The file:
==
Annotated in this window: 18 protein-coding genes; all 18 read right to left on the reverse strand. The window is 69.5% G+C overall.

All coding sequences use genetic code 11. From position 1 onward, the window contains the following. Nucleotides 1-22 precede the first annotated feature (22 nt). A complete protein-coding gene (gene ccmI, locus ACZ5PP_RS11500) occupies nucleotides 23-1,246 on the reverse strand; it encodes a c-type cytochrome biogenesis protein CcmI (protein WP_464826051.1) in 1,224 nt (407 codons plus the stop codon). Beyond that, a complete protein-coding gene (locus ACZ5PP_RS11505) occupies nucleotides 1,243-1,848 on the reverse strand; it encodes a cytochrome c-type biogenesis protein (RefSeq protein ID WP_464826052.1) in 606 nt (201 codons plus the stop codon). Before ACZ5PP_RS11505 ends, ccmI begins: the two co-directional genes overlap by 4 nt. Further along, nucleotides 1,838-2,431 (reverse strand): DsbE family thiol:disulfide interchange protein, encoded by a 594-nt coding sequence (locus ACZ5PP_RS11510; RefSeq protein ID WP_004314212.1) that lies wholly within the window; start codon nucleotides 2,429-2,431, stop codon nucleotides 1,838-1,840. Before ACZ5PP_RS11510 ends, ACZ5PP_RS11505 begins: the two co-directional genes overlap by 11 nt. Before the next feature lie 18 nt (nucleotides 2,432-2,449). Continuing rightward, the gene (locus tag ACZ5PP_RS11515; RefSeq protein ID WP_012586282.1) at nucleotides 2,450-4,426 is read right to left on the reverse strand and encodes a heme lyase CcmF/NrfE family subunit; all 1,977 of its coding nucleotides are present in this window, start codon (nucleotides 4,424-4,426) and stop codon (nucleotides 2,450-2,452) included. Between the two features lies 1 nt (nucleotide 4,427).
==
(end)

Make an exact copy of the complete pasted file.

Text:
Annotated in this window: 18 protein-coding genes; all 18 read right to left on the reverse strand. The window is 69.5% G+C overall.

All coding sequences use genetic code 11. From position 1 onward, the window contains the following. Nucleotides 1-22 precede the first annotated feature (22 nt). A complete protein-coding gene (gene ccmI, locus ACZ5PP_RS11500) occupies nucleotides 23-1,246 on the reverse strand; it encodes a c-type cytochrome biogenesis protein CcmI (protein WP_464826051.1) in 1,224 nt (407 codons plus the stop codon). Beyond that, a complete protein-coding gene (locus ACZ5PP_RS11505) occupies nucleotides 1,243-1,848 on the reverse strand; it encodes a cytochrome c-type biogenesis protein (RefSeq protein ID WP_464826052.1) in 606 nt (201 codons plus the stop codon). Before ACZ5PP_RS11505 ends, ccmI begins: the two co-directional genes overlap by 4 nt. Further along, nucleotides 1,838-2,431 (reverse strand): DsbE family thiol:disulfide interchange protein, encoded by a 594-nt coding sequence (locus ACZ5PP_RS11510; RefSeq protein ID WP_004314212.1) that lies wholly within the window; start codon nucleotides 2,429-2,431, stop codon nucleotides 1,838-1,840. Before ACZ5PP_RS11510 ends, ACZ5PP_RS11505 begins: the two co-directional genes overlap by 11 nt. Before the next feature lie 18 nt (nucleotides 2,432-2,449). Continuing rightward, the gene (locus tag ACZ5PP_RS11515; RefSeq protein ID WP_012586282.1) at nucleotides 2,450-4,426 is read right to left on the reverse strand and encodes a heme lyase CcmF/NrfE family subunit; all 1,977 of its coding nucleotides are present in this window, start codon (nucleotides 4,424-4,426) and stop codon (nucleotides 2,450-2,452) included. Between the two features lies 1 nt (nucleotide 4,427).